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BMC Med. 2015 Jan 9;13:5. doi: 10.1186/s12916-014-0239-6.

The Hundred Person Wellness Project and Google's Baseline Study: medical revolution or unnecessary and potentially harmful over-testing?

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Department of Pathology and Laboratory Medicine, Mount Sinai Hospital, Toronto M5T 3L9, Ontario, Canada.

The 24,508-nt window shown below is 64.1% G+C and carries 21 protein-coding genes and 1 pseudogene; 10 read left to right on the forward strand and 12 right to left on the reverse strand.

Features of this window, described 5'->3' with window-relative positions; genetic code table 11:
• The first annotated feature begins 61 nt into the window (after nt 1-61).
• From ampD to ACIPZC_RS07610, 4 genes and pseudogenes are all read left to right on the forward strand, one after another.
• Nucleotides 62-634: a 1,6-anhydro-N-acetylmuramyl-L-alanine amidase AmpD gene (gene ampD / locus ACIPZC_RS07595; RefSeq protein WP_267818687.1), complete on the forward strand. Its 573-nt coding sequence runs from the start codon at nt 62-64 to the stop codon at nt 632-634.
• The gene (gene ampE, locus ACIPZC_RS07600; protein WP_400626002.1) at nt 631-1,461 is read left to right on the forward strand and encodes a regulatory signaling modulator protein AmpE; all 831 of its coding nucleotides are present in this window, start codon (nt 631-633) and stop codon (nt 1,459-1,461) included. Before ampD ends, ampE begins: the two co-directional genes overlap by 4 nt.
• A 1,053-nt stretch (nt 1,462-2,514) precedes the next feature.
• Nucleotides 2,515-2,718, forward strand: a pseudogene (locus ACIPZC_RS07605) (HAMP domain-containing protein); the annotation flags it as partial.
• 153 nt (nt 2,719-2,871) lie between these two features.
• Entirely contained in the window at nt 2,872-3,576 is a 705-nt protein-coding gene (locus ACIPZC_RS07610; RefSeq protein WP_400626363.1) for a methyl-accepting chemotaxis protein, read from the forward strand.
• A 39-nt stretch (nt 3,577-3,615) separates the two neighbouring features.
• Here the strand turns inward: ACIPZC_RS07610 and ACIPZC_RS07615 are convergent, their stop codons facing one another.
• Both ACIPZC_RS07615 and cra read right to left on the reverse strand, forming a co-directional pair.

The Hundred Person Wellness Project is an ambitious pilot undertaking, which aims to intensely monitor 100 individuals over 10 months. Patients with abnormal findings will be treated, in hopes that this early intervention will avoid, or delay, symptomatic disease. Google's "Baseline Study" is of similar scope and will enroll 10,000 people over 2 to 3 years. I here speculate that these approaches will likely not be effective in preventing disease, but instead, lead to unnecessary and potentially harmful interventions. Examples from the cancer screening experience over the last 30 years are provided, which show that intensive testing may uncover indolent disease or incidental findings which, when treated, may cause more harm than good. Additional examples show that aggressive treatments for cancer and other diseases do not always lead to better patient outcomes. I conclude that the recent advances in omics provide us with unprecedented opportunities for high content clinical testing, but such testing should be used with caution to avoid the harmful consequences of over-diagnosis and over-treatment. Despite the detailed rebuttals by Hood and colleagues in another commentary in BMC Medicine, time will show the actual benefits and harms of these ambitious initiatives.

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